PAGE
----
22. “Dandy for your teeth” toothpaste IPANA
Ipana toothpaste was introduced in 1915 and was at the height of its popularity in the forties and fifties. Sales declined in the sixties and the product was withdrawn from the US market in the seventies. Bucky the Beaver was the “spokesman” for Ipana. Bucky the Beaver’s slogan was “Brusha… Brusha… Brusha. Get the New Ipana – it’s dandy for your teeth!”

25. Lacto-__ vegetarian OVO
A lacto-ovo vegetarian is someone who does not consume meat or fish, but does eat eggs (ovo) and dairy (lacto) products.

26. Candy created in Austria PEZ
PEZ is an Austrian brand name for a particular candy sold in a mechanical dispenser. Famously, PEZ dispensers have molded “heads”, and have become very collectible over the years. The list of heads includes historical figures like Betsy Ross and Paul Revere, characters from “Star Wars” and “Star Trek”, and even British royalty like the Duke and Duchess of Cambridge (“William and Kate”). The name PEZ comes from the first, middle and last letters of “Pfefferminz”, the German word for “peppermint”.

29. K-Cup competitor NESPRESSO
A Nespresso machine brews espresso from single-use capsules of ground coffee. The machine was invented by a Nestlé employee in Switzerland in 1976.

A K-Cup is a single-portion cup of coffee, tea or hot chocolate in which the beverage is prepared in situ. K-Cup packs are used with brewing machines made by Keurig, a manufacturer of coffee brewers based in Reading, Massachusetts. Personally, I’ve never seen one …

30. Fantasy lit initials JRR
J. R. R. (John Ronald Reuel) Tolkien was an English author, best known by far for his fantasy novels “The Hobbit” and “The Lord of the Rings”. Although Tolkien lived in England and was a professor at Oxford, he served for many years as an external examiner at my old school, University College Dublin in Ireland.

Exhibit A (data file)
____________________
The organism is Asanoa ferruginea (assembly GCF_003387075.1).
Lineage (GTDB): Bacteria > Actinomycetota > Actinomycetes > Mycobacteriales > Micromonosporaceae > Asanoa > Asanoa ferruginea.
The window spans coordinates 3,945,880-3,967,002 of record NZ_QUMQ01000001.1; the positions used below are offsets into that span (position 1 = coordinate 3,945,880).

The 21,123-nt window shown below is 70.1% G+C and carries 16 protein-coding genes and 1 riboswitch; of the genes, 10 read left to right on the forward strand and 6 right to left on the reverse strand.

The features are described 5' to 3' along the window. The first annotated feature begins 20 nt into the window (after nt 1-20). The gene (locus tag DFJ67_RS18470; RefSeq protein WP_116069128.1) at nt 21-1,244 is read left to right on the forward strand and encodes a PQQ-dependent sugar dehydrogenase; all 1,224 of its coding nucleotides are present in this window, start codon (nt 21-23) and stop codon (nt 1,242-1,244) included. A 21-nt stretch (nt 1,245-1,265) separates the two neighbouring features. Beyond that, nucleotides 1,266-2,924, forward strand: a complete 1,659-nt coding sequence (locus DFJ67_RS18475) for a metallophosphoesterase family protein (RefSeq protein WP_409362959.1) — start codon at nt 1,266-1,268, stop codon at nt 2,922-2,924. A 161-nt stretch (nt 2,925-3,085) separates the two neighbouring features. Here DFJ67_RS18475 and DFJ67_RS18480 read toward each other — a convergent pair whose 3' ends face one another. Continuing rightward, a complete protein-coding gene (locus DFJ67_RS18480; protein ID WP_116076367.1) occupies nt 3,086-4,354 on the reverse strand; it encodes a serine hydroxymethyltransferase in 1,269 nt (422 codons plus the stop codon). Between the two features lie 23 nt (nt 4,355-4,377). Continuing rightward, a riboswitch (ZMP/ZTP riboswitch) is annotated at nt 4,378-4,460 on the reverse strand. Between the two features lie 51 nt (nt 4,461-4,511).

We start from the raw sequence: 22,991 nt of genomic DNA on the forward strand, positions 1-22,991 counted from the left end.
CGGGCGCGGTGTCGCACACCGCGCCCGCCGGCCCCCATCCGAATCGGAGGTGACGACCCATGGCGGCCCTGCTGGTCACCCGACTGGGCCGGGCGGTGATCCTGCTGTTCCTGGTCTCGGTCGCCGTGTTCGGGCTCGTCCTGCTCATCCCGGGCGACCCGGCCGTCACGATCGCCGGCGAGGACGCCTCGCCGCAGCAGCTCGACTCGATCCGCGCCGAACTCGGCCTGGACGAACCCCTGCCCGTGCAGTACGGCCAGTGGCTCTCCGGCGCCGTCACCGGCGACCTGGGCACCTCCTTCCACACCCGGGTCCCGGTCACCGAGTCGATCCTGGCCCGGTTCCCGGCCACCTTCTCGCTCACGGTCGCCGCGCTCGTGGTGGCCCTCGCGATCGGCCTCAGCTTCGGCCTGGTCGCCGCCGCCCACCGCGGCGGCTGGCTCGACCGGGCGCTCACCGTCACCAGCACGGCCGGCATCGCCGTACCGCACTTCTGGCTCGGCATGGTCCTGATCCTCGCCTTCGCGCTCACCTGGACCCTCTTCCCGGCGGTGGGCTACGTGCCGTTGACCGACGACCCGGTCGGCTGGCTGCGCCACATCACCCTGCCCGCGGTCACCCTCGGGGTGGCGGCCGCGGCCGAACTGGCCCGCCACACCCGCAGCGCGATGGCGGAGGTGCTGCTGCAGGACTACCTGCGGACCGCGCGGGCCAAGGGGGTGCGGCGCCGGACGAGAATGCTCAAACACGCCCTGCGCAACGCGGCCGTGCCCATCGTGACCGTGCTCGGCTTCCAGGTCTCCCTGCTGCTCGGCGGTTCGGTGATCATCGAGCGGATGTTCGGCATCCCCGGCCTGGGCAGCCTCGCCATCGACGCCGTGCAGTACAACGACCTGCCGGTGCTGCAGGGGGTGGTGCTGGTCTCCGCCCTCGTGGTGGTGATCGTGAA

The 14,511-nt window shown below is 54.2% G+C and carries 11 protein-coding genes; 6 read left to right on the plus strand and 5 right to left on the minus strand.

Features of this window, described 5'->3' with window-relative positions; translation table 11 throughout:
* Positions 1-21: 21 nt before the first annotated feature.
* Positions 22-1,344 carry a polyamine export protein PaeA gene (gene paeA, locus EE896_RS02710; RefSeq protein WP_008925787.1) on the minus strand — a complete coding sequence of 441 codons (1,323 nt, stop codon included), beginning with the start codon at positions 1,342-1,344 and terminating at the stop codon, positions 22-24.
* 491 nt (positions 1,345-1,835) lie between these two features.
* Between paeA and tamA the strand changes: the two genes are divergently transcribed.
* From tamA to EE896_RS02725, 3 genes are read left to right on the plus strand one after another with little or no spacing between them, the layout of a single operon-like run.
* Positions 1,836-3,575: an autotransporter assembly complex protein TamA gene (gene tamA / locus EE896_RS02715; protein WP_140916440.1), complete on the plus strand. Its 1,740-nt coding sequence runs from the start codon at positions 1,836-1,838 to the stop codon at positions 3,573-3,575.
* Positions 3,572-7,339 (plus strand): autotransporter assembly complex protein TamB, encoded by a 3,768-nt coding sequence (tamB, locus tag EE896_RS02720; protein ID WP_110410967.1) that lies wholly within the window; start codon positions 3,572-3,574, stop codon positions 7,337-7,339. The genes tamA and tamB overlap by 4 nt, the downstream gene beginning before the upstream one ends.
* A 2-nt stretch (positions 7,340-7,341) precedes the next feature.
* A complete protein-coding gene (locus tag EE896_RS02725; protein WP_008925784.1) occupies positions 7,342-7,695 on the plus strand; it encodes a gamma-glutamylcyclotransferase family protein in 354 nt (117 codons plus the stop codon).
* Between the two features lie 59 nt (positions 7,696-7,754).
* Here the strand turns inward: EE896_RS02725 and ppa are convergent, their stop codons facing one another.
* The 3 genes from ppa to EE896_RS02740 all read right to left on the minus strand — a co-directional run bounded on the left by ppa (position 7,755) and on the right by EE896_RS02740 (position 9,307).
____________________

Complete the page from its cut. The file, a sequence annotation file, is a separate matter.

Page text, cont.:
31. Sancho’s “steed” ASS
Sancho Panza is Don Quixote’s squire, a character who spouts out humorous comments called “sanchismos”.

35. Where to see some kites AVIARIES
Kites are birds of prey that feed mainly on carrion.

41. 1961 Lenin Peace Prize recipient CASTRO
The Lenin Peace Prize was inaugurated in 1949 as the Stalin Peace Prize, and was the Soviet Union’s equivalent of the Nobel Peace Prize awarded in the West. Notable recipients of the Lenin Peace Prize include Fidel Castro, Salvador Allende and Nelson Mandela.

43. Spelling experts? HEXERS
“Hexen” is a German word meaning “to practice witchcraft”. The use of the word “hex” in English started with the Pennsylvania Dutch in the early 1800s.

45. 1953 A.L. MVP Al ROSEN
Al Rosen is a former Major League baseball player who played his whole career with the Cleveland Indians. As one of the best all-time players of the game with a Jewish heritage, his fans gave him the nickname “the Hebrew Hammer”.

47. Mail lead-in SNAIL
“Snail mail” is regular mail delivered by the postal service. The term “snail mail” arose as email gained in popularity, and is a reference to the difference in speed between email and paper mail.

48. Spanish morsel TAPA
“Tapa” is the Spanish word for “lid”, and there is no clear rationale for why this word came to be used for an appetizer. There are lots of explanations cited, all of which seem to involve the temporary covering of one’s glass of wine with a plate or item of food to either preserve the wine or give one extra space at the table.

49. Newcastle’s river TYNE
The River Tyne is in the northeast of England. The most famous city on the river is Newcastle upon Tyne. Newcastle upon Tyne is home to the famous Newcastle Brown Ale.

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For the sake of completion, here is a full listing of all the answers:
Across
1. Spot for a ride? CAR AD
6. Floored AWED
10. Pinking sound SNIP
14. Meteorological prefix ANEMO-
15. “United States of Tara” Emmy winner Collette TONI
16. Corsair’s syllables YO HO!
17. Colleague of Charms teacher Flitwick SNAPE
18. Fly, commonly LURE
19. “Bring a Torch, Jeannette, Isabella,” e.g. NOEL
20. Masters home AUGUSTA NATIONAL
23. Chef’s staples SALT AND PEPPER
24. Shimmering South American denizens NEON TETRAS
25. “Earth still holds __ her gate”: Thomas Nashe OPE
27. Juvenile KID
28. Man in black NINJA